There are a lot of DC Comics series coming to television this fall — but only Constantine is holding down the supernatural side of the DC Universe. Creators Daniel Cerone and David S. Goyer told us how they'll make a show that comics newbies can enjoy — and hinted at tons of cameos in the first season.
While in San Diego to show off the pilot episode at Comic-Con, star Matt Ryan sat down with reporters, along with Cerone and Goyer, and told us a bit about developing the show and what we can expect from upcoming episodes.
How important was it for you with this show to stick close to the text? Obviously there was a film before that kind of strayed from that.
David S. Goyer: Super important. We're huge fans of the comic book. We both have been fans of it for a long time and we wanted to make sure that it had that integrity. We're not adapting any one specific storyline. We'll be sort of weaving in and out of them, but I think hardcore fans of the books will feel that it's a very authentic interpretation of the character.
Daniel Cerone: We're going straight back to the source material. When Constantine first appeared in Swamp Thing, that's the timeline. That's when we're meeting him in our series. In fact, the American Gothic storyline heavily inspires our first season arc, so all the things that happen to Constantine over the course of the 30-year run in the comics, it's all ahead of him. So those are all things that we can explore and dip into and take viewers sort of along the journey.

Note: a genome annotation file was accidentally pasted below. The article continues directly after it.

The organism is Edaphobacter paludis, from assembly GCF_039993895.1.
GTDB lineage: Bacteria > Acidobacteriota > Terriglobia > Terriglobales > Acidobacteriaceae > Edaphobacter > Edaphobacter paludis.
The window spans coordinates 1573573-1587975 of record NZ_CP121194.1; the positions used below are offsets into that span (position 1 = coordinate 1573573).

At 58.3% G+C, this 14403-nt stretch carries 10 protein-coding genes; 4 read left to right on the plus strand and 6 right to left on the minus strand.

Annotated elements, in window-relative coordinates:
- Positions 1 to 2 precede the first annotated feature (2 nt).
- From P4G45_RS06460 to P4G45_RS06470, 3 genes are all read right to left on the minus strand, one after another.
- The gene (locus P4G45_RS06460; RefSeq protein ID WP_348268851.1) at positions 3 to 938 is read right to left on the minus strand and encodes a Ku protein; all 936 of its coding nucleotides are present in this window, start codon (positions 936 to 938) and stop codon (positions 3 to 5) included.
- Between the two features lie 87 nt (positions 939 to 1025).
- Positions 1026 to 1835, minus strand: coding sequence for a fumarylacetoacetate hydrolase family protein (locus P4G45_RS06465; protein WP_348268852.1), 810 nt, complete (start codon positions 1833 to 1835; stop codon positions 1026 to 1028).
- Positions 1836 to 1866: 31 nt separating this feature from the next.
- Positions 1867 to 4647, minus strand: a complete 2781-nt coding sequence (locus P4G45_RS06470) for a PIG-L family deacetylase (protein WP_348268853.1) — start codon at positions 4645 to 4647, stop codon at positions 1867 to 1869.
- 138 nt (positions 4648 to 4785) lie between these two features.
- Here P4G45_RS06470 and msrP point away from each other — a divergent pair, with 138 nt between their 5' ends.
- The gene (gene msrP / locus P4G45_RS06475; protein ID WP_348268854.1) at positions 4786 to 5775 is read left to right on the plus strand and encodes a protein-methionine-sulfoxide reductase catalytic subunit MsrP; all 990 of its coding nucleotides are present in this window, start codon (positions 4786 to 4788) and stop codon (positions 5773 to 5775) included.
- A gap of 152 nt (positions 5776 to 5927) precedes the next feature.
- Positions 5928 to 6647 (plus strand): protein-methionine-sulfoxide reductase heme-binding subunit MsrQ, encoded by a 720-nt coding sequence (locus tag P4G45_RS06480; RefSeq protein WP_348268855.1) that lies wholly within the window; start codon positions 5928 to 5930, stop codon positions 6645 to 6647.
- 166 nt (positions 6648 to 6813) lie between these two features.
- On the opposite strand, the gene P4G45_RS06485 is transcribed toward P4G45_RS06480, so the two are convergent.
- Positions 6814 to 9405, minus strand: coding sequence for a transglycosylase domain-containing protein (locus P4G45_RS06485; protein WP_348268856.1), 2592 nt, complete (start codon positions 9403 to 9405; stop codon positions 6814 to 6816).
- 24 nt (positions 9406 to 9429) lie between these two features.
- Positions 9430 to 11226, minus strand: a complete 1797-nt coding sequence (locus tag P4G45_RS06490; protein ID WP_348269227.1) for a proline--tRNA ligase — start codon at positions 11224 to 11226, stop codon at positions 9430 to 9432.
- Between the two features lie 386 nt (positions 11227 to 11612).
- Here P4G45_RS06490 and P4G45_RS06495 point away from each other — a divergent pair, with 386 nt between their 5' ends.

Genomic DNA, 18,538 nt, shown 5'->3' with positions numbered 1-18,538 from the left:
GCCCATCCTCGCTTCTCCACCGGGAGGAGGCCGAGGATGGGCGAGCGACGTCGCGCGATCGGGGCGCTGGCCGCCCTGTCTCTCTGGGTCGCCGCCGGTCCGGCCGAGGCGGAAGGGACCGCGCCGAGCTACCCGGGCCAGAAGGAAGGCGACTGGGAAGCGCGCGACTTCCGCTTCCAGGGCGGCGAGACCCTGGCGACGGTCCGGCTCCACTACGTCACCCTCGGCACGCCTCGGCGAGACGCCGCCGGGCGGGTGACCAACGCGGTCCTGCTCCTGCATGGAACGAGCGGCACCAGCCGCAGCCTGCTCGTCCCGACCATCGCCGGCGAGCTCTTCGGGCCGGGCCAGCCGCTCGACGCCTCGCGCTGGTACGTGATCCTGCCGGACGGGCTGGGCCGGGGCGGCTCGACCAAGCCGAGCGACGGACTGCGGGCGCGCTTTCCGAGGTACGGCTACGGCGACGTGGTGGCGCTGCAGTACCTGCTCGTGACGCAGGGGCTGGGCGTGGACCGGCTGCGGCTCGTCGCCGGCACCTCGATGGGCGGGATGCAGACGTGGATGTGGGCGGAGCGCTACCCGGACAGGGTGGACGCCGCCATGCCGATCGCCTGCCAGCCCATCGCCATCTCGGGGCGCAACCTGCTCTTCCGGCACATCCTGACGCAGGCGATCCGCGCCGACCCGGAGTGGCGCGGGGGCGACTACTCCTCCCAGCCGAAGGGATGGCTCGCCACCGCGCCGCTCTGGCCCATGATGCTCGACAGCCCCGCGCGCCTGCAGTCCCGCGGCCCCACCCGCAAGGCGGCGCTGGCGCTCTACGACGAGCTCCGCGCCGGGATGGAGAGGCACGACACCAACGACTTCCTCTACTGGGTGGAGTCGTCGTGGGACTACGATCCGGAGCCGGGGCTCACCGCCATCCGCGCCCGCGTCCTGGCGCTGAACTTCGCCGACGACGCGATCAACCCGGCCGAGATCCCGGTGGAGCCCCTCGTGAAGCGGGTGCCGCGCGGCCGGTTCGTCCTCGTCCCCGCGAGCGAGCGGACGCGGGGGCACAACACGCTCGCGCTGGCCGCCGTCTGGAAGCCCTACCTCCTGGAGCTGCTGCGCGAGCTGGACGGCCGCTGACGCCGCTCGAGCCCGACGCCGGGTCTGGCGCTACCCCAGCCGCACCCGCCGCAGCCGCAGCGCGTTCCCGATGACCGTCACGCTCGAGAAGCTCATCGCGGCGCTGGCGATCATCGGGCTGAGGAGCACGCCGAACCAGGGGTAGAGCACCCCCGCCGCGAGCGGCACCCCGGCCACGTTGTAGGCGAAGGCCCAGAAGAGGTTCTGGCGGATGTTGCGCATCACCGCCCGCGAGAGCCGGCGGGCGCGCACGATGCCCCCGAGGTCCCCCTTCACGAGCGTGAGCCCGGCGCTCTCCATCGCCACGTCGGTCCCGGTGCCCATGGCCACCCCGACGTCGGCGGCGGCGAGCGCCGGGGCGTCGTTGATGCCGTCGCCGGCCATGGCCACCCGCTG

Goyer: Yeah, so we might do a version of the Dangerous Habits storyline, but that would be season three or four or something.
This is a very edgy, dark character. How are you going to get into that character on network television?
Goyer: Have you seen Hannibal?
Cerone: No, they're pushing us. I was a showrunner the first two seasons of Dexter and our development executive at NBC and the president of Showtime at the time, Bob Greenblatt, they were the two supervising executives on Dexter. That's their sensibility. They want to bring that kind of programming, that kind of edge and that kind of darkness, that kind of moral ambiguity, they want to bring that to network television and they're pushing hard for it.
This time slot that we're moving into has been a challenging one for them, and I think some shows might have tried to push a little too hard. I think what we want to do is find a balance between the darkness and the humanity, and at the end of the day, if you follow the Constantine [pronounced Constantyne] character, he's a humanitarian.